I really liked this movie - I've pretty much been in love with all the other Bunuel films that I've seen, and this one is no exception. It's really odd, but it works really well. It has a sort of prodding humor in it. It's not your normal laugh-out-loud kind of comedy, but it's more sly, and a bit absurd. I like that about it. Plus, I like his style, the odd surrealism and how everything is a little off-kilter.
So, I pretty much just explained the plot above the jump. The group is constantly interrupted in various ways whenever they try to sit down and eat. It varies from the vaguely plausible (their hosts leave to go have sex outside) to the mildly insane (the group at one point discovers the food is stage props, and then finds themselves in a play. At another point, they are killed, firing-squad style, for no apparent reason. Don't worry, it was just a dream. Probably.). I really liked the way the narrative played out, in all these different layers of dreams. Not like Inception. More like how you dream in real life. Or at least I do. My least favorite dreams are when I dream that I'm getting ready for work/class/etc. and then wake up to discover I'm not. :(
Part of the point of the film is to make fun of the 1970's middle class, obviously. As Ebert writes, "Dinner is the central social ritual of the middle classes, a way of displaying wealth and good manners. It also offers the convenience of something to do (eat) and something to talk about (the food), and that is a great relief, since so many of the bourgeoisie have nothing much to talk about, and there are a great many things they hope will not be mentioned" (Great Movies II, 123). It's a little hard to relate to the middle class being this way, since that doesn't really happen anymore. I personally tend to think that just wealthy people do this sort of thing, but I'm not wealthy, so I honestly have no idea what class of people revolves around dinner plans. I would imagine it's the same sort of people who buy their children $200 pants, but I'm so far from that life that I am pretty ignorant of all of it. But, I get what Bunuel is doing here. The concept of the bourgeoisie is pretty ingrained, so I do have a conception of who he is making fun of. Boy I think I made myself sound dumb here.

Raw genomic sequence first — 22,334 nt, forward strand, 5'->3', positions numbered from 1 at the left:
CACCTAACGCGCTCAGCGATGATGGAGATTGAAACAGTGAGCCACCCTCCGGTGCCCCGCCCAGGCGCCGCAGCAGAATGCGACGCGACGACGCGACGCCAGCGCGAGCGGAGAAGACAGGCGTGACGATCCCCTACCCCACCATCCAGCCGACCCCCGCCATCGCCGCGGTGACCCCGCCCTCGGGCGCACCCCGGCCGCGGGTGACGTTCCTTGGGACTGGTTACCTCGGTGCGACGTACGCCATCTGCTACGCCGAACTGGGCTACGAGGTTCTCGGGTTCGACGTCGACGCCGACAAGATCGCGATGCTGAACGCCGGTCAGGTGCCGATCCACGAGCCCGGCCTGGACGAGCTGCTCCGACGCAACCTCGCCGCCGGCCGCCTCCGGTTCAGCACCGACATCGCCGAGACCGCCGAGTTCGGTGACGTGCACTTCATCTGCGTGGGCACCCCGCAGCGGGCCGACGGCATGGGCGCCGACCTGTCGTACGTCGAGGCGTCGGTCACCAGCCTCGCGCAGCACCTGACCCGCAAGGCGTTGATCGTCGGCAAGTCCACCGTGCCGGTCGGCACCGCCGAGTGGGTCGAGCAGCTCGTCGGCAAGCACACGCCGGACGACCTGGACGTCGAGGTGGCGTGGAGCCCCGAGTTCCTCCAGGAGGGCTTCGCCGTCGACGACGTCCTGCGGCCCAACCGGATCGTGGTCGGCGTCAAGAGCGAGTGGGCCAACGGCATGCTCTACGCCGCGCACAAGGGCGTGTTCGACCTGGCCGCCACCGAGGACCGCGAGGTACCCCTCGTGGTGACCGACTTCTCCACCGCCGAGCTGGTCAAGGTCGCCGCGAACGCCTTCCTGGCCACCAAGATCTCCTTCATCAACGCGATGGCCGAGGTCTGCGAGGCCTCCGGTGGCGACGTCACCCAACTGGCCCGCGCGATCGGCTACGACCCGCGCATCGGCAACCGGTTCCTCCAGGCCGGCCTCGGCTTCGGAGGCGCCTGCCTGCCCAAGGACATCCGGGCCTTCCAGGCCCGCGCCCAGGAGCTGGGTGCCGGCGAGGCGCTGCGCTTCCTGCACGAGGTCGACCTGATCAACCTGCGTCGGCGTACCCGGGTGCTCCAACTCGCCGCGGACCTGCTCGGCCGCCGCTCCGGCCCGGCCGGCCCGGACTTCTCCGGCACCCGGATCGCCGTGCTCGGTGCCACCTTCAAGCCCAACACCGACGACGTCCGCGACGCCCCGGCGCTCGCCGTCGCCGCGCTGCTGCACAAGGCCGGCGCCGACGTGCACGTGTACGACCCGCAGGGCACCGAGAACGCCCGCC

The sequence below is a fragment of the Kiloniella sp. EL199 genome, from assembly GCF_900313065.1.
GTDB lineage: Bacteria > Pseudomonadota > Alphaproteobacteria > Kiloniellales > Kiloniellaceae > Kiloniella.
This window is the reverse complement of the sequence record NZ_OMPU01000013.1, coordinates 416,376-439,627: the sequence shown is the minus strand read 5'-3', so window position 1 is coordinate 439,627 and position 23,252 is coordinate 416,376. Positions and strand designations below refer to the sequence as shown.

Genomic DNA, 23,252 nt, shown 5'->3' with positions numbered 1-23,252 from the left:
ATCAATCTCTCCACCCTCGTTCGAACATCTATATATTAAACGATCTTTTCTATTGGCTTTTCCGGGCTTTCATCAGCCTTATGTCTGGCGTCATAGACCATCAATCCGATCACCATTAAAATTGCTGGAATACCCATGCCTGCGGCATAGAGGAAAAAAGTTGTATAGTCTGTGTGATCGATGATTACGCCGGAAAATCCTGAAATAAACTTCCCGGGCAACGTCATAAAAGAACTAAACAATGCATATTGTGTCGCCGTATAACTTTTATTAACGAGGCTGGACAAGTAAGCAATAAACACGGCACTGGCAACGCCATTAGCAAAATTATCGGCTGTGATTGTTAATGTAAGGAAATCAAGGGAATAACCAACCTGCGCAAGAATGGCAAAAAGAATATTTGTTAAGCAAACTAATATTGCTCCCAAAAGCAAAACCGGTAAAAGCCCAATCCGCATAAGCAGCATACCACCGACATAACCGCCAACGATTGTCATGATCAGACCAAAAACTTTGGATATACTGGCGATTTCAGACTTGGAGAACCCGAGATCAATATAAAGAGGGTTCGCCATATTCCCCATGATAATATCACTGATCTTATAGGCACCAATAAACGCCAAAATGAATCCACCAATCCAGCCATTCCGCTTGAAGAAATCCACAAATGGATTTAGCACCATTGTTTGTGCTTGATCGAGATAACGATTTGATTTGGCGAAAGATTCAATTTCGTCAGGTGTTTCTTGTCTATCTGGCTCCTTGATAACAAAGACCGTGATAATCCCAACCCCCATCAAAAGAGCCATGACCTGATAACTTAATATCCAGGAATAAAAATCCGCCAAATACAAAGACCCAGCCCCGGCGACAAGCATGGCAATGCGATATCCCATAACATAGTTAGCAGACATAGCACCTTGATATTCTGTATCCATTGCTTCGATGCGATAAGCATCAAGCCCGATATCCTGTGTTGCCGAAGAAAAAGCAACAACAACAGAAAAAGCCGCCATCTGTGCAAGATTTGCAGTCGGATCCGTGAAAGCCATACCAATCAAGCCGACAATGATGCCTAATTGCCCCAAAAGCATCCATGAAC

"The joke," Ebert writes, "...is the way Bunuel interrupts the meals with the secrets that lurk beneath the surface of his decaying European aristocracy: witlessness, adultery, drug dealing, cheating, military coups, perversion and the paralysis of boredom" (Great Movies II, 123-124). The humor comes from the weird juxtaposition that he shows us. The highly civilized couple who host a dinner party are so brash and carnal that they cannot control their lust for each other. The contrast between the stuffy dinner and the the horny couple is slyly funny, and it picks apart notions about the middle class that were present when the film was made. Underneath all the civility and manners, they are just as gross, if not more so, as we are. Now, to some extent, it's harder to relate to this. We're sort of over-saturated with stories about how disgusting the wealthy can be, so some of the criticism that Bunuel intended is lost on modern viewers. I mean, like I did, it's understandable because you get the era it's set in, but it's not applicable to current times so much. It sort of almost becomes like a self-parody. Just like the diners keep going from one place to another trying to eat, the film keep marching forward as well, with no closure or resolution. I hope that makes some sort of sense.
I feel like my writing is becoming dumb, because I keep getting distracted. The movie is streaming on Netflix and Amazon, and it's really an interesting watch if you're interested in these sort of films at all. Let me know if you check it out!
Have any of you see The Discreet Charm of the Bourgeoisie? Share your thoughts in the comments!
Ebert's Great Movie Essay on The Discreet Charm of the Bourgeoisie
Buy or rent it on Amazon